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Cosmos 2.0: a space science classic rebooted for the 21st century – a review

Banner image for Cosmos: A Spacetime Odyssey.
Banner image for Cosmos: A Spacetime Odyssey.

Cosmos: A Spacetime Odyssey


When it comes to presenting space exploration and science to the general public, there is one program that continues to stand out, setting the standard for how it should be done: Cosmos, hosted by the late Carl Sagan, in 1980 (who passed away in 1996). Both visually captivating and filled with scientific facts, the 13-part series took viewers on a journey through the universe, while explaining our place in it in a way that was easy to understand by non-scientists. Now, in 2014, the landmark series has been reborn for a new generation.

Cosmos: A Spacetime Odyssey, aired its first episode on Sunday, March 9. While the original Cosmos was a PBS production, the new version is airing on 10 channels, including FOX and National Geographic Channel. While questioned by some, this is a reflection of the differences in our contemporary, highly-connected and internet-savvy media world as compared to back in the 1980s. Yes, there is even a Cosmos app available for both iOS and Android devices. Hosted by astrophysicist and science communicator Neil deGrasse Tyson, the rebooted version of Cosmos brings viewers up to date on the latest discoveries in space exploration since the original series, while also keeping favourite elements of the original, such as the “spaceship of the imagination” and the “cosmic calendar.”

So how did the first episode fare? In a word, brilliant. The visual graphics, updated for our time, were stunning, as expected. It really makes one wish that the “spaceship of the imagination” was real; to be able to actually visit such distant places so quickly would be exhilarating. One surprise perhaps was the use of animations for character portrayal, such as 16th century monk Giordano Bruno, instead of actors as in the original series, but it worked. Bruno’s visions of an unending universe filled with countless worlds helped set the stage for later actual discoveries, and also illustrated how such views were mocked and even hated by the religious dogma of the time. This also applies to our time, with a continuing divide between scientific observation and religious faith.

Even in just this first episode, a lot of science was touched on, even if briefly due to time constraints. The “cosmic calendar” beautifully displays the history of the universe as we know it so far, condensed into the space of one calendar year. The fact that everything we have ever done and learned as a species can be allocated the last few minutes and seconds of that calendar is mind-bending. The universe itself is so much older than us that it is almost beyond comprehension. We are indeed a tiny speck, both physically and in time, yet a wondrous product of nature as well. Insignificant yet beautiful at the same time. And then there’s the possibility of an infinite number of universes…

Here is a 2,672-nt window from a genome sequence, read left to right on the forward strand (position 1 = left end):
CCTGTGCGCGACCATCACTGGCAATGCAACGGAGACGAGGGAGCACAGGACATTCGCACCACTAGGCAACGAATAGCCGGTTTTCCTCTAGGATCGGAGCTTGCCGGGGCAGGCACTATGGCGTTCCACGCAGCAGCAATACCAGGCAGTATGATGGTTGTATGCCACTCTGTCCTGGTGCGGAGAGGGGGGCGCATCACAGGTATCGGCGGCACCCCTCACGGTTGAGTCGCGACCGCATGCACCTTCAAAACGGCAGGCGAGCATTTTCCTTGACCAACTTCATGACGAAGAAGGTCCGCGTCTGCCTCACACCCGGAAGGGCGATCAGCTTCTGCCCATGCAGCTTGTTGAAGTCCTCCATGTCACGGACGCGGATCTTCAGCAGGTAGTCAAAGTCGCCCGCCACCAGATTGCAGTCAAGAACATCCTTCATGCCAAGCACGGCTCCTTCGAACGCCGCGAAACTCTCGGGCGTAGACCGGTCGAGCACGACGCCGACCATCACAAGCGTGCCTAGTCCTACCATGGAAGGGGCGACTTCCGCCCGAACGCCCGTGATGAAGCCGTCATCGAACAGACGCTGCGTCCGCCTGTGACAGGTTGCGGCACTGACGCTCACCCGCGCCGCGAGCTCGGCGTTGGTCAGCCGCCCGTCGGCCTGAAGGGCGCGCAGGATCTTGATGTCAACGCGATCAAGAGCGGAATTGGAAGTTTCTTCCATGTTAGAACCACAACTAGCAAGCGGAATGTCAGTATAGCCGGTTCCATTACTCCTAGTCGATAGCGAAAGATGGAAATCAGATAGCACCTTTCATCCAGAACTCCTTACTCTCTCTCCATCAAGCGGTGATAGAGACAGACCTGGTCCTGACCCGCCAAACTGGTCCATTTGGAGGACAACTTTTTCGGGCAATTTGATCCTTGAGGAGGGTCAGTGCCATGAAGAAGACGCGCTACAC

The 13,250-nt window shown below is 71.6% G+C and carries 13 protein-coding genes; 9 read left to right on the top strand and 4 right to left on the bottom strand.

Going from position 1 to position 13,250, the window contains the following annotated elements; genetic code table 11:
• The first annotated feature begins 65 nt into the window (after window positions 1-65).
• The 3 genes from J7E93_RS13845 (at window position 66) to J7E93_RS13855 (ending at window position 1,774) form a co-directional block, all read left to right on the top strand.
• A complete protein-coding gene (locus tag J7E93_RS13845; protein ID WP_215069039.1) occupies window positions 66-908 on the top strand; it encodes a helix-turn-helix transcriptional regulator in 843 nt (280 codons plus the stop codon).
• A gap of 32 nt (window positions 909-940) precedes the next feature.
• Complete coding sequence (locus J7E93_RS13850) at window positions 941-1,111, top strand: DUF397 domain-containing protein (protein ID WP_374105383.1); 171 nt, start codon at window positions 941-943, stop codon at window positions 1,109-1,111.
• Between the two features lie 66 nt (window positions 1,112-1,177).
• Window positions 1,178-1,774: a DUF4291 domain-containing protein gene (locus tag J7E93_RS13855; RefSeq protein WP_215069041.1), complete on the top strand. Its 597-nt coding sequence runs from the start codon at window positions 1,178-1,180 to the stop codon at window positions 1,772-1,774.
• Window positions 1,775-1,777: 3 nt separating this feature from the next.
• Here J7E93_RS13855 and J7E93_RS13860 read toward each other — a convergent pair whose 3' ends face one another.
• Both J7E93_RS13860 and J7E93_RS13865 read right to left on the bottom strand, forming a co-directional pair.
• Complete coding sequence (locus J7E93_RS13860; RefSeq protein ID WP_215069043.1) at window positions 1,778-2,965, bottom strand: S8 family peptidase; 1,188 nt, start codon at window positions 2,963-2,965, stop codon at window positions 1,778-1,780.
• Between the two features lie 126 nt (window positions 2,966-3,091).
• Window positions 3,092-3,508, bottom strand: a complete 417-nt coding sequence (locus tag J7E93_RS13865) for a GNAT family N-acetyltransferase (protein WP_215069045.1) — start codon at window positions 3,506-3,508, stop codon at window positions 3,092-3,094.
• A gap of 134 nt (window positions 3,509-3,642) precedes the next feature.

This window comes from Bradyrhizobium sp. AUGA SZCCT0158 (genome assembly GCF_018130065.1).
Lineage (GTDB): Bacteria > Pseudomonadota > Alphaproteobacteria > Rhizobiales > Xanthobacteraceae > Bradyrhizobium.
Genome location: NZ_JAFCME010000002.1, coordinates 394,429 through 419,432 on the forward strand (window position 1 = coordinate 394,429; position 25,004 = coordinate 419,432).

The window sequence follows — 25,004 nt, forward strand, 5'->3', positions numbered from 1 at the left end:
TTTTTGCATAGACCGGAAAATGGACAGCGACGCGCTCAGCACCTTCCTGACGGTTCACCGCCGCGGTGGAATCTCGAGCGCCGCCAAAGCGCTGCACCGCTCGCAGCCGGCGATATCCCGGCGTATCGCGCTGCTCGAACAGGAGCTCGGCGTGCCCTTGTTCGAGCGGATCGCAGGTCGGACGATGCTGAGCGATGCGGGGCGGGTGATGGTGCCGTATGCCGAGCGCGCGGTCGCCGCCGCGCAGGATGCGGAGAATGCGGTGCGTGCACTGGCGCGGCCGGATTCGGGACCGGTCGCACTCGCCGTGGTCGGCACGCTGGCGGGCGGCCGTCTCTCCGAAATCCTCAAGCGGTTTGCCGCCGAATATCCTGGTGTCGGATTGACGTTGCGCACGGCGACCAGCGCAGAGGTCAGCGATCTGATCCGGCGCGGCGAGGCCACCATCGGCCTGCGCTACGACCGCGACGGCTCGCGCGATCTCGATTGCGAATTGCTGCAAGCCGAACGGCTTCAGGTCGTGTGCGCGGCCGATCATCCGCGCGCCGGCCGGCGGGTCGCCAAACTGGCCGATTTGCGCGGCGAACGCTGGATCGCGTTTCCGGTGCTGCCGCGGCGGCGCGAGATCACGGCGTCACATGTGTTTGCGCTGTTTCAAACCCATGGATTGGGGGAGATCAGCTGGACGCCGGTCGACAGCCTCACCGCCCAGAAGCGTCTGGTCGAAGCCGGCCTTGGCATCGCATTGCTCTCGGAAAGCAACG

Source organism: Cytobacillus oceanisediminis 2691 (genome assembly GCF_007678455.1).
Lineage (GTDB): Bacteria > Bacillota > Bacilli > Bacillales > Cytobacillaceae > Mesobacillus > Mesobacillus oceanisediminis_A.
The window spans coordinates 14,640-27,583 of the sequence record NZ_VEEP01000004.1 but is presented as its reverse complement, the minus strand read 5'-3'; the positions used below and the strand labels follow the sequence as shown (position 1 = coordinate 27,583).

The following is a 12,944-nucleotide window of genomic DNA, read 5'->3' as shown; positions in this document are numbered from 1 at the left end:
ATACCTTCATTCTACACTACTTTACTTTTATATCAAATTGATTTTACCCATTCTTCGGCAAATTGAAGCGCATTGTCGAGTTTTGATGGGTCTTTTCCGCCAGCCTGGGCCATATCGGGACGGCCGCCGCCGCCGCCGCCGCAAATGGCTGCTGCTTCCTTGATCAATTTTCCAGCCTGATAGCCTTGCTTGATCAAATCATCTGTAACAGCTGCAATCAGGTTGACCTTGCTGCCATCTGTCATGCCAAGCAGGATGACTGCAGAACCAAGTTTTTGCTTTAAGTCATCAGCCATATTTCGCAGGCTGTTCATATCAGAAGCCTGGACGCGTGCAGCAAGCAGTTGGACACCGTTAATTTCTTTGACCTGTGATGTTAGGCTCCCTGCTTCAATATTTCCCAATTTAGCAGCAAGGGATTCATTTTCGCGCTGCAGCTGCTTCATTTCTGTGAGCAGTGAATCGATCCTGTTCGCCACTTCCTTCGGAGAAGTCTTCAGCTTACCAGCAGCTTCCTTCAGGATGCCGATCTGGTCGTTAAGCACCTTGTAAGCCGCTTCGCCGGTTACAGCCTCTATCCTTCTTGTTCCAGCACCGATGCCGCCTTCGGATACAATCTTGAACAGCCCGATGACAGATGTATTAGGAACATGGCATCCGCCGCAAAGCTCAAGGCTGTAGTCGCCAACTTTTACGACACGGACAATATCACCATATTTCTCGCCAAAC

The new information we now have about “rogue planets,” those without any host star, was a nice addition also. The idea of untold numbers of planets just floating freely throughout the universe is a novel and fascinating one. Could any of them be habitable? Plus of course, there are the thousands of exoplanets we now know of so far that do orbit other stars, presenting a humbling new perspective on our very existence.

As a thoughtful tribute, the episode opened and closed with the spoken words of Carl Sagan himself. There could not be a more fitting way to premiere the new Cosmos, by paying homage to the first Cosmos. As Tyson noted, it was a way of “passing the torch.”

Tyson also mentioned how “we are ALL descended from astronomers.” Our ancestors used astronomy, as they knew it, for their everyday lives, including chronicling the change of seasons every year. This was a nice tie-in to that other famous quote from Sagan, that “we are made of star stuff.” Indeed, our very origins can be traced back to the cosmos itself.

The new Cosmos continues on the path of the old one, to share scientific knowledge with the general public in a way that is entertaining and informative, something that is much needed in our often pop-culture oriented society. The next twelve episodes promise to continue to do just that, and just as well as the first one. It is also a much-needed breath of fresh air in a media world where pseudoscience seems to dominate all too often.

The original Cosmos is a masterpiece that can never be truly duplicated, but the new Cosmos is very much a wonderful testament to it and designed specifically for contemporary audiences. Highly recommended for both knowledgeable space fans and those new to astronomy or space science alike.

More information about Cosmos: A Spacetime Odyssey is available on the official website.

This article was first published on Spaceflight Insider.

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